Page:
We humans enjoy dividing things into categories. Doing so helps us form cognitive shortcuts and organize large sets of information. Our categories apply to nearly everything imaginable, including descriptions of ourselves (race, ethnicity, sexual orientation, marital status) and things we put into our bodies (healthy or unhealthy, good or bad).
Few things, however, are as simple as a label would suggest. This becomes obvious when we look at our food choices. For example, fish, which have long been thought to be a healthy choice, are now fraught with issues related to their capture and population decline. Likewise, eating too much fish, particularly species which are larger and higher on the food chain, can result in dangerously high levels of mercury in women who are pregnant or breastfeeding. Our categories quickly dissolve and lose their utility.
In relation to food, the terms “good” and “bad” typically relate to calories, fat, or carbohydrates. Foods low in these things are considered good; foods high in them are bad. Instead of looking at our food choices in a comprehensive way, we typically apply these labels and take foods out of context.
As a psychologist who specializes in eating disorders, I hear people do this all the time. For example, many of my clients believe that doughnuts are bad. They have difficulty with the idea that doughnuts are neither good nor bad, but should be considered holistically in the context of everything we eat. If we were to eat nothing but doughnuts for a week, this would certainly be unhealthy. Likewise, vegetables are not inherently or exclusively good; if we were to eat nothing but asparagus, we would deny our bodies much-needed protein and fat. (Not to mention the smell that would result.)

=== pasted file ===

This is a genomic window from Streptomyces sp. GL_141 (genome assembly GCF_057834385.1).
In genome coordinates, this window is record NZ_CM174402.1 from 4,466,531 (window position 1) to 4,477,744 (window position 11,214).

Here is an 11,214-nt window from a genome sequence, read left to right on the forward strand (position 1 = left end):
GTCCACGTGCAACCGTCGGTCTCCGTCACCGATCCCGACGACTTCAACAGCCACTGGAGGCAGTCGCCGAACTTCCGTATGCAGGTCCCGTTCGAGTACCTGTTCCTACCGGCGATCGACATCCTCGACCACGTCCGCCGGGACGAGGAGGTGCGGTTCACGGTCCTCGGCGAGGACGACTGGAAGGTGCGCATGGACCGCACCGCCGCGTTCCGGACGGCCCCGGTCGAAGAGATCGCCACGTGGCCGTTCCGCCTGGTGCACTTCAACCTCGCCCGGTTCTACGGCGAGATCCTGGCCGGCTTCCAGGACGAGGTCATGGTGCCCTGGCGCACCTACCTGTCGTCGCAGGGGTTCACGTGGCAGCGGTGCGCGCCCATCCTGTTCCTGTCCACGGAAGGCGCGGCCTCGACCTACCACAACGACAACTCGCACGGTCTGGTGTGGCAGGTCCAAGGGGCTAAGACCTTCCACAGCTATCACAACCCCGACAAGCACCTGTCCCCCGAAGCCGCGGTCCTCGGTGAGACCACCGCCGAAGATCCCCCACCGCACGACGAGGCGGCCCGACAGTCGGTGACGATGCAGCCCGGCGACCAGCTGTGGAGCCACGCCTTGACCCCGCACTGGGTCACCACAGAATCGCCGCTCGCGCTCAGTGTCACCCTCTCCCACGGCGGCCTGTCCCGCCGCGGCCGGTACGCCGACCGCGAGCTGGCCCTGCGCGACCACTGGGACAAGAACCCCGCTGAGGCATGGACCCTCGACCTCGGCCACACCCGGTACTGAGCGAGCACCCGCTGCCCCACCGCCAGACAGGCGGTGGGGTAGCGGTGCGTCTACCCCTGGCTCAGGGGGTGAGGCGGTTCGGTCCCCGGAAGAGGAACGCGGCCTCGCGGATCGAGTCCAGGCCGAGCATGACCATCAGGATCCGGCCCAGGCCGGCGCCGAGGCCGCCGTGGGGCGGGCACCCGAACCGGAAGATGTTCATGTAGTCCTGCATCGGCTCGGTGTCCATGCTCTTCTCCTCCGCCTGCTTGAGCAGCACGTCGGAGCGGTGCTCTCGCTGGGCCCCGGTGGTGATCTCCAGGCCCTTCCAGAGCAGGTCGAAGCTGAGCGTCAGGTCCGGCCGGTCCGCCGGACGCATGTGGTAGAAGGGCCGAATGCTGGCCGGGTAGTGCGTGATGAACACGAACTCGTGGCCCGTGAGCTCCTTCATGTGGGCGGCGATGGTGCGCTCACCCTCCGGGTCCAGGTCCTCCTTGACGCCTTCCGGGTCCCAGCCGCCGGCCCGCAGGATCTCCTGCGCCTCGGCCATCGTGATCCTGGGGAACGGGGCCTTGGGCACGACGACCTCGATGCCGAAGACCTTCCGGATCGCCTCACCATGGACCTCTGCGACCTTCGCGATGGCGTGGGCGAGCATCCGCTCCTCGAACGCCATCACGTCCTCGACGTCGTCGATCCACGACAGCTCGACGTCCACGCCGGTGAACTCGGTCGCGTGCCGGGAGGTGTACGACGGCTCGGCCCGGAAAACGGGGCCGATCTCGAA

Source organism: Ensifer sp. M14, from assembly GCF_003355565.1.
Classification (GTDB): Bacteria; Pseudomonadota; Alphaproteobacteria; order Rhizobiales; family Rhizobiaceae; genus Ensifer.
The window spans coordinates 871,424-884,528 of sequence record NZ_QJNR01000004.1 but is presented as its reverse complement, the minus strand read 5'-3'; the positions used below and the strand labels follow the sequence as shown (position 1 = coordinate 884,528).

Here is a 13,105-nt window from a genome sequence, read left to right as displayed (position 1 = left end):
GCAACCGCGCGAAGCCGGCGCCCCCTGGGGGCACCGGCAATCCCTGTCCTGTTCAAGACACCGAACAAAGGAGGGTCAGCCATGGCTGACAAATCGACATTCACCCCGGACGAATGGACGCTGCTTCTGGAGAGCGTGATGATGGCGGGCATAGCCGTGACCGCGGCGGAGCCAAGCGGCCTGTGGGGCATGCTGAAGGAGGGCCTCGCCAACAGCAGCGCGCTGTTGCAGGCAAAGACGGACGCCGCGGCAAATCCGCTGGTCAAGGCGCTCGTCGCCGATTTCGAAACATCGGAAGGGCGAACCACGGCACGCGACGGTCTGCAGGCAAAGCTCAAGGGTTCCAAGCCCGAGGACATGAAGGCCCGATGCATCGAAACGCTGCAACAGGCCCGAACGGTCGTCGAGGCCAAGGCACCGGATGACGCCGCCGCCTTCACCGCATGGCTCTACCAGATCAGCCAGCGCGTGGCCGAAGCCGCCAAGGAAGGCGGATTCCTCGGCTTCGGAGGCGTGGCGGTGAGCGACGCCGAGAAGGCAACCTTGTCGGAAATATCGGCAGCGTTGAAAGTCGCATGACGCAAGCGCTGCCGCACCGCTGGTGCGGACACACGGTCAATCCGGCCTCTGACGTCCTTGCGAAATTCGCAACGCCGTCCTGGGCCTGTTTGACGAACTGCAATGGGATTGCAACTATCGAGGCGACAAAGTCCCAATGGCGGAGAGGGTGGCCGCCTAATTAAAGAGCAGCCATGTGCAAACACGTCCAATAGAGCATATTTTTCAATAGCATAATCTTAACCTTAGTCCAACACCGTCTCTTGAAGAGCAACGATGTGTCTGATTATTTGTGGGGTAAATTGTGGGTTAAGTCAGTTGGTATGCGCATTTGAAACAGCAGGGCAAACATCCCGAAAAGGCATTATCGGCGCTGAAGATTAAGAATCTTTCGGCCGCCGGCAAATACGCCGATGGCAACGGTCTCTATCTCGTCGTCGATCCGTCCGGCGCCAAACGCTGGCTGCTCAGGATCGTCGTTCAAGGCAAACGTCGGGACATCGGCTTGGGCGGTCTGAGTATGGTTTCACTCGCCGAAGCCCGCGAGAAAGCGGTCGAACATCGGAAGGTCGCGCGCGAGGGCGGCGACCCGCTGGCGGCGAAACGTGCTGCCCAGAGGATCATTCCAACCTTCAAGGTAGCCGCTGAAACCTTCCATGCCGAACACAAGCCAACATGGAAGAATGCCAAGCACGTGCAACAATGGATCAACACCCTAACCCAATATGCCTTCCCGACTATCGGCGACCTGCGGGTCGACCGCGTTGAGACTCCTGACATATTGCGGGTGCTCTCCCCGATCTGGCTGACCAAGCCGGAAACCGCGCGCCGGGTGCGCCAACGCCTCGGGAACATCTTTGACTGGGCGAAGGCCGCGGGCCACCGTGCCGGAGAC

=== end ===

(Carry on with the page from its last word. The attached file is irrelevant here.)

“Good” and “bad,” as they relate to food, typically mean more than merely “healthy” or “unhealthy.” Morality is at play: When we eat foods that are considered to be “bad,” we are breaking a moral code. In this instance I’m not referring to how animals are raised or killed, or to a food’s environmental implications (all of which, in my mind, might actually deserve to be evaluated on morality). Foods associated with immorality are those that are seen as gluttonous or otherwise sinful, based on the latest fad diet, or at least on the most current scientific information.
The terms “good” and “bad” are problematic not only because of their association with morality, but also because they imply a false, mutual exclusivity: food is either good or bad, but not both. This is clearly not the case, as we saw in the example of fish.